Cigarette smoking status was classified into two groups: "Current nonsmokers" (never-smokers and ex-smokers who have quit smoking more than half a year) and "current smokers." Alcohol consumption was divided into two groups based on drinking habits. We classified alcohol consumption as nondrinker and drinker (any amount of alcohol).
All analyses were conducted using the software SPSS 16.0 software (SPSS, Inc., Chicago, IL, USA). Normality of distribution of variables was tested by Kolmogorov–Smirnov tests. Baseline characteristics and bilirubin values were assessed using means (standard deviation) for continuous variables and frequency (proportion) for categorical variables. The comparison of bilirubin metabolites between cases and controls were estimated by the Wilcoxon rank sum test. Subjects were compared for differences in bilirubin data using a Wilcoxon rank sum test according to patient characteristics, including gender, age, smoking status, alcohol consumption, histology subtype, and stage. A value of P < 0.05 (two-tailed) was considered to be statistically significant.
| > Results|| |
The normal controls
There were 317 persons in the normal control (275 men, 42 women), the serum bilirubin levels, and the baseline characteristics are listed in [Table 1]. Serum total bilirubin, indirect bilirubin, and direct bilirubin concentrations of healthy controls in men were all significantly higher than in women (P < 0.001). The median mean serum total bilirubin levels were 14.6 μmol/L (range: 8.8–20.4 μmol/L) in men, and 10.3 μmol/L (range: 6.6–14.0 μmol/L) in women. The bilirubin levels in the older (>50 years) were higher, but they did not reach statistical significance except for indirect bilirubin (P = 0.048).
|Table 1: Association between serum bilirubin levels and various characteristics in healthy controls|
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Decreased bilirubin concentrations in lung cancer patients
Serum total bilirubin, indirect bilirubin, and direct bilirubin levels of the patients with lung cancer were all significantly lower than those of control group (P < 0.001) [Figure 1]. It revealed that the levels of serum bilirubin were a potential marker for discriminating lung cancer patients from healthy controls.
|Figure 1: Boxplot of serum bilirubin levels in normal controls and patients with lung cancer. TBIL = Total bilirubin, IBIL = Indirect bilirubin, DBIL = Direct bilirubin|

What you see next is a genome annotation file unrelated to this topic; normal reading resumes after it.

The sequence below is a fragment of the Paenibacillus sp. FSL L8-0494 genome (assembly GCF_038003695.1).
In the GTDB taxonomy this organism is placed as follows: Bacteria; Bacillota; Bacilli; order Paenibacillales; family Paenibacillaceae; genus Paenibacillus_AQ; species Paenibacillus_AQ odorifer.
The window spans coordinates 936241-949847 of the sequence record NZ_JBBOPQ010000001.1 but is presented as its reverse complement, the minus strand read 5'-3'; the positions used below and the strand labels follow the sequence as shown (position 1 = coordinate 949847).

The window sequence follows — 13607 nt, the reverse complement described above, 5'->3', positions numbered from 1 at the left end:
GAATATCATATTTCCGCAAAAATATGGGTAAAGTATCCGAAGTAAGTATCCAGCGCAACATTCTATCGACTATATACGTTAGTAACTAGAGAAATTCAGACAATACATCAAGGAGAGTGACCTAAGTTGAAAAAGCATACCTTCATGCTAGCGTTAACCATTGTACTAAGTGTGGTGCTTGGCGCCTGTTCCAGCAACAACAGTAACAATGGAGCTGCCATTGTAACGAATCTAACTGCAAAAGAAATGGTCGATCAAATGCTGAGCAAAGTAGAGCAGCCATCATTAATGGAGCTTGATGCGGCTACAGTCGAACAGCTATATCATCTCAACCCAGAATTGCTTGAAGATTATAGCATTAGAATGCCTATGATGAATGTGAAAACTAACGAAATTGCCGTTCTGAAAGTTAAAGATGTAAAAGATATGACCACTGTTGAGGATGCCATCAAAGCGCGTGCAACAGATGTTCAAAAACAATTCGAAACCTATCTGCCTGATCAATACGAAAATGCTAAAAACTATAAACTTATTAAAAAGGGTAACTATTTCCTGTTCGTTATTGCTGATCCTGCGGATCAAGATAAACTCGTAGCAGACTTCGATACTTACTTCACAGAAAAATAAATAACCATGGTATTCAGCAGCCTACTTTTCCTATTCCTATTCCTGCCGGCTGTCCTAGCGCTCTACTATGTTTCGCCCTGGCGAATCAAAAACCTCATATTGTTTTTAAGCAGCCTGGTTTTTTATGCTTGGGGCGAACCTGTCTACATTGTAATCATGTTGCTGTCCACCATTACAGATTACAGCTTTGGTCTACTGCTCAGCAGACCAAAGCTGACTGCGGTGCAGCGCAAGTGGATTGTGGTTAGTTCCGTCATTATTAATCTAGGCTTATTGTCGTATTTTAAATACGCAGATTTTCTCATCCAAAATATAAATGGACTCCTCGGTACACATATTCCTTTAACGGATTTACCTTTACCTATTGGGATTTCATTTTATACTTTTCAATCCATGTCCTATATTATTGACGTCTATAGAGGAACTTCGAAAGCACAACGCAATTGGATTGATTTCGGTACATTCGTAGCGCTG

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Bilirubin levels with clinical characteristics in lung cancer patients
There were 317 patients in lung cancer group (275 men, 42 women), the serum bilirubin levels, and the baseline characteristics are listed in [Table 2]. It is obvious that there were positive relationships of total bilirubin, indirect bilirubin, and direct bilirubin concentrations with age in lung cancer patients. Direct bilirubin levels in patients with early stage were lower than that in advanced stage (P = 0.039), and total bilirubin and indirect bilirubin also showed the same trend, but they did not reached the statistical significance. While current smoking status was negatively associated with indirect bilirubin. The results showed that bilirubin levels had nothing to do with sex, drinking status, and histological subtype in patients with lung cancer [all P > 0.05, [Table 2].
|Table 2: Association between serum bilirubin levels and various characteristics in patients of lung cancer|
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The association between bilirubin levels and smoking status
Subjects with high indirect bilirubin levels were current nonsmokers (P = 0.041). The mean concentration was 7.0 μmol/L (range: 2.8–11.2 μmol/L) in current nonsmokers, and 6.0 μmol/L (range: 3.2–8.8 μmol/L) in current smokers. Total bilirubin and direct bilirubin showed the same trend but did not reach statistical significance (P = 0.138, P = 0.736). The mean total bilirubin and direct bilirubin levels were higher (10.3 μmol/L and 3.4 μmol/L) in current nonsmokers compare with those (9.2 μmol/L and 3.3 μmol/L) in current smokers [Figure 2].
|Figure 2: The relationship between serum bilirubin levels and smoking status in lung cancer patients. TBIL = Total bilirubin, IBIL = Indirect bilirubin, and DBIL = Direct bilirubin|
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| > Discussion|| |